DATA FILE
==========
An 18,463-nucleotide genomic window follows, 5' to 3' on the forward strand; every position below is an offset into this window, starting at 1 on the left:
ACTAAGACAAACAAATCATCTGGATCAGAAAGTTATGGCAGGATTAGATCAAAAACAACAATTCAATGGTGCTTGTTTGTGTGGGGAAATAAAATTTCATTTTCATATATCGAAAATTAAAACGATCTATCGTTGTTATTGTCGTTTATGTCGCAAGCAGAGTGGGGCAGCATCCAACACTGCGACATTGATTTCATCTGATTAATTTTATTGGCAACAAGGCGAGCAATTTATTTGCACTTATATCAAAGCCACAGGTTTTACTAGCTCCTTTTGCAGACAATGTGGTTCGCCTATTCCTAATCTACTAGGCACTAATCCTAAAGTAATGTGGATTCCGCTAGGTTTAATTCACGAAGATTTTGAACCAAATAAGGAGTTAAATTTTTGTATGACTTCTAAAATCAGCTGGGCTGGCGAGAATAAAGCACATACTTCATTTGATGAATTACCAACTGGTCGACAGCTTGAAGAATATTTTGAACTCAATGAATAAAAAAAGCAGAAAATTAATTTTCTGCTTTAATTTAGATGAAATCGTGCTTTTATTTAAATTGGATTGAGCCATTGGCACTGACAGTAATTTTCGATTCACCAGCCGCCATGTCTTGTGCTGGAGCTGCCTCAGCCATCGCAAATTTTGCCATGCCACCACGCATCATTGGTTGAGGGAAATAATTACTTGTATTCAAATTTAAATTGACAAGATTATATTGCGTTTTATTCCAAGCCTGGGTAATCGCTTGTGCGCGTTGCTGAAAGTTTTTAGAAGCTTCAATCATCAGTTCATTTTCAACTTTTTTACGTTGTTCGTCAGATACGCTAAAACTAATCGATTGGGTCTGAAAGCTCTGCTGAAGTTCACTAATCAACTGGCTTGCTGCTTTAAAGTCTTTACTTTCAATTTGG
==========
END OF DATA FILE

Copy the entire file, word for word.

An 18,463-nucleotide genomic window follows, 5' to 3' on the forward strand; every position below is an offset into this window, starting at 1 on the left:
ACTAAGACAAACAAATCATCTGGATCAGAAAGTTATGGCAGGATTAGATCAAAAACAACAATTCAATGGTGCTTGTTTGTGTGGGGAAATAAAATTTCATTTTCATATATCGAAAATTAAAACGATCTATCGTTGTTATTGTCGTTTATGTCGCAAGCAGAGTGGGGCAGCATCCAACACTGCGACATTGATTTCATCTGATTAATTTTATTGGCAACAAGGCGAGCAATTTATTTGCACTTATATCAAAGCCACAGGTTTTACTAGCTCCTTTTGCAGACAATGTGGTTCGCCTATTCCTAATCTACTAGGCACTAATCCTAAAGTAATGTGGATTCCGCTAGGTTTAATTCACGAAGATTTTGAACCAAATAAGGAGTTAAATTTTTGTATGACTTCTAAAATCAGCTGGGCTGGCGAGAATAAAGCACATACTTCATTTGATGAATTACCAACTGGTCGACAGCTTGAAGAATATTTTGAACTCAATGAATAAAAAAAGCAGAAAATTAATTTTCTGCTTTAATTTAGATGAAATCGTGCTTTTATTTAAATTGGATTGAGCCATTGGCACTGACAGTAATTTTCGATTCACCAGCCGCCATGTCTTGTGCTGGAGCTGCCTCAGCCATCGCAAATTTTGCCATGCCACCACGCATCATTGGTTGAGGGAAATAATTACTTGTATTCAAATTTAAATTGACAAGATTATATTGCGTTTTATTCCAAGCCTGGGTAATCGCTTGTGCGCGTTGCTGAAAGTTTTTAGAAGCTTCAATCATCAGTTCATTTTCAACTTTTTTACGTTGTTCGTCAGATACGCTAAAACTAATCGATTGGGTCTGAAAGCTCTGCTGAAGTTCACTAATCAACTGGCTTGCTGCTTTAAAGTCTTTACTTTCAATTTGG